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We’ve covered how to tell time pretty extensively here in the past, with posts such as “Telling the Time in Chinese” and “Advanced Time Telling“, but we haven’t gone into much detail when it comes to talking about days, weeks, months, and years. As such, this post will help you with some useful vocabulary for talking more about time and dates in Chinese.
There are two Chinese characters used to represent the word “day”:
These are basically interchangeable, so you can use whichever one you find the easiest to pronounce. When counting days, you don’t need another measure word – just simply add a number in front of the word for “day.” For example, when traveling in China you’ll often see signs for a “one day tour” (一日游 – yī rì yóu).
Here are some other useful words you’ll need for talking about days:
In case you were wondering, the Chinese name for the disaster flick “The Day After Tomorrow” most certainly is “后天.”
In order to talk about the days of the week, we first need to learn the Chinese words associated with “week.”
Just like with the days, there are two words used for “week” in Chinese:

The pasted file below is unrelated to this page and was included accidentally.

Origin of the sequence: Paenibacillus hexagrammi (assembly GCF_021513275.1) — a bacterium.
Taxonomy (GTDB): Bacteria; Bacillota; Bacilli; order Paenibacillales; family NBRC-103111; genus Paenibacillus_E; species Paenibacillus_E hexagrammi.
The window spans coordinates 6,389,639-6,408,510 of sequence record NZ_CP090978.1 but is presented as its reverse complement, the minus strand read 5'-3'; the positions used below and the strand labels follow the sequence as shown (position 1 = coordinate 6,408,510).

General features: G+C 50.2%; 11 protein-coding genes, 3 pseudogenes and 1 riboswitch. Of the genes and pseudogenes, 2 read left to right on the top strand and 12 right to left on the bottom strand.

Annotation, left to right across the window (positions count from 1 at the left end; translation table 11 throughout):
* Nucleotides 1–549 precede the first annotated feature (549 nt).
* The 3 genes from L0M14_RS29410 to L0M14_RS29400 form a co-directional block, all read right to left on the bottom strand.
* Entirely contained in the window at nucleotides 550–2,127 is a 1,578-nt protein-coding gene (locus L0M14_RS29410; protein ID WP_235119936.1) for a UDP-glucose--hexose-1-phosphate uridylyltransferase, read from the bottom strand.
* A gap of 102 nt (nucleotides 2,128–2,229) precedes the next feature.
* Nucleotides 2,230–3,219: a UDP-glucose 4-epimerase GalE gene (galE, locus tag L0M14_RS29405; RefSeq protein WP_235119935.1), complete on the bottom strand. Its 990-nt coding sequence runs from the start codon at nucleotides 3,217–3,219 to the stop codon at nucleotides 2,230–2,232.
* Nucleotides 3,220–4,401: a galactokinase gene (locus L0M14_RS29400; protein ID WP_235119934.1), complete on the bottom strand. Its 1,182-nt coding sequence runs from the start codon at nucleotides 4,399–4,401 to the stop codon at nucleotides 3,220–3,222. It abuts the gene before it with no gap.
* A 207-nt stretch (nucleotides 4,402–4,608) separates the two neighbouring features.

When counting weeks, you’ll need the measure word 个 (gè). The days of the week are really easy as well. See if you can spot the pattern:
Did you spot the pattern? You just use the word for “week” plus the numbers 1-6 for the days Monday-Saturday, and then Sunday is a special one. You may recognize the characters that are used for Sunday, as they are both used for the word “day” as well.
How can you talk about weeks in the past or future? Here are some examples:
Time flies, doesn’t it? So now, we move from weeks to months…
Learning the names of the months in Chinese is so easy! Simply learn the character for “month” (月 – yuè) plus the numbers 1-12:
Easy as pie, right? Talking about months past or in the future is exactly the same as talking about the weeks. See for yourself…
From months, we move on to years…
First, you need to know the Chinese character for “year” (年 – nián). As with days, you do not need a measure word when talking about years. Simply add a number before the character for year – two years (两年 – liǎng nián), ten years (十年 – shí nián), and so on. Of course, there are some other words you can learn as well:
As you may have noticed by now, the format for talking about the days and years are similar, as is the case when talking about the weeks and months. Just remember this, and it should help you in the future! For some more help, here’s a video I made a while back: